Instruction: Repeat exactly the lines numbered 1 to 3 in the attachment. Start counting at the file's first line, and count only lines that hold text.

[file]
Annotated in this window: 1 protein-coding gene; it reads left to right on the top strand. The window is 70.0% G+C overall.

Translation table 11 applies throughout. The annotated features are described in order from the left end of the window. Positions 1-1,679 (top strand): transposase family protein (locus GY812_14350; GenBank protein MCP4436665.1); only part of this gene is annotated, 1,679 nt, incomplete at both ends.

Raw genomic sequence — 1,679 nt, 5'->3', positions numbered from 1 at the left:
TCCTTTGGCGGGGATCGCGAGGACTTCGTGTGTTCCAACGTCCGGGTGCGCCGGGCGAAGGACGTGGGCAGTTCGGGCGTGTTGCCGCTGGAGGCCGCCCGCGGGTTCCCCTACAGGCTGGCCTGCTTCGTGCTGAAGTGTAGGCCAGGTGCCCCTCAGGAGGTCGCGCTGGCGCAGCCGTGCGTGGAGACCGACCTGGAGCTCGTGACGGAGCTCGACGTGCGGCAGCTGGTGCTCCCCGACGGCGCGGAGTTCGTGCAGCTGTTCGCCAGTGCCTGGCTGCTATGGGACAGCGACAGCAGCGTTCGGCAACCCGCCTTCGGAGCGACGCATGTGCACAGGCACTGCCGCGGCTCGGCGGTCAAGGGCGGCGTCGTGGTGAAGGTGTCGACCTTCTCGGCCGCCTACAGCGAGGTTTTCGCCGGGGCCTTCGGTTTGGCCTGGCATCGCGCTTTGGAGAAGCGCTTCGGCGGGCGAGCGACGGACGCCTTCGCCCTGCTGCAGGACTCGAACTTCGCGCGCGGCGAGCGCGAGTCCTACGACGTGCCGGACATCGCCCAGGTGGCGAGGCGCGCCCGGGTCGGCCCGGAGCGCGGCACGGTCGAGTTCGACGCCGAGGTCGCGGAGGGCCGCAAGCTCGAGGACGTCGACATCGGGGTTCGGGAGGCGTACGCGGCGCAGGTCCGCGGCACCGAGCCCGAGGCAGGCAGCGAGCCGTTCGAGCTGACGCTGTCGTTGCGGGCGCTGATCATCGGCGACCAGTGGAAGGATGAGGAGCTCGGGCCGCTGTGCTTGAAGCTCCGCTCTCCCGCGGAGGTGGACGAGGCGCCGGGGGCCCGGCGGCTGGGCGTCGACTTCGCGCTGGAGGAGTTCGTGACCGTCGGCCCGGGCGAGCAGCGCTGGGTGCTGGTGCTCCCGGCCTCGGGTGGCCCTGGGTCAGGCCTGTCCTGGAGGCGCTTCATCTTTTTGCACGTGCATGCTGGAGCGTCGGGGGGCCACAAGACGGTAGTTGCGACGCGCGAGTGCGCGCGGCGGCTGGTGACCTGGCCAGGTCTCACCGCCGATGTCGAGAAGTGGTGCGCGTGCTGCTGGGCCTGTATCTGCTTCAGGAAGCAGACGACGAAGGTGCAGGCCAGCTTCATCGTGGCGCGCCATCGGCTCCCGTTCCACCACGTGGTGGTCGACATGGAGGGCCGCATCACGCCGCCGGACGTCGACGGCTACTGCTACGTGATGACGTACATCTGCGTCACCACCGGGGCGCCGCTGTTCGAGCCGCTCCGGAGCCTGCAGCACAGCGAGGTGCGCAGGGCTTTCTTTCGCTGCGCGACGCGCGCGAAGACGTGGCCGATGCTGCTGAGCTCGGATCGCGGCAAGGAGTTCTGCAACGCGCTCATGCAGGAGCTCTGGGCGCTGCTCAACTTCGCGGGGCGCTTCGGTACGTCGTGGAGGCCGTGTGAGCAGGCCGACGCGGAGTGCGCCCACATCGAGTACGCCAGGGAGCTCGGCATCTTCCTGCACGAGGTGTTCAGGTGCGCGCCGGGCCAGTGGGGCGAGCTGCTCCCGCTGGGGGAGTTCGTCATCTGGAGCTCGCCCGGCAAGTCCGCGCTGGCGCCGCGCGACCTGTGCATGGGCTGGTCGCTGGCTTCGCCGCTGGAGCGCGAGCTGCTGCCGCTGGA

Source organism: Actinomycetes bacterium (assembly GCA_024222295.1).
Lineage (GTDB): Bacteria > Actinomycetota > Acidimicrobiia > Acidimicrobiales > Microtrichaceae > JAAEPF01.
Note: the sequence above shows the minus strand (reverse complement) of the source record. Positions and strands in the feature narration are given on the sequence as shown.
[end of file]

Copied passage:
Annotated in this window: 1 protein-coding gene; it reads left to right on the top strand. The window is 70.0% G+C overall.

Translation table 11 applies throughout. The annotated features are described in order from the left end of the window. Positions 1-1,679 (top strand): transposase family protein (locus GY812_14350; GenBank protein MCP4436665.1); only part of this gene is annotated, 1,679 nt, incomplete at both ends.

Raw genomic sequence — 1,679 nt, 5'->3', positions numbered from 1 at the left: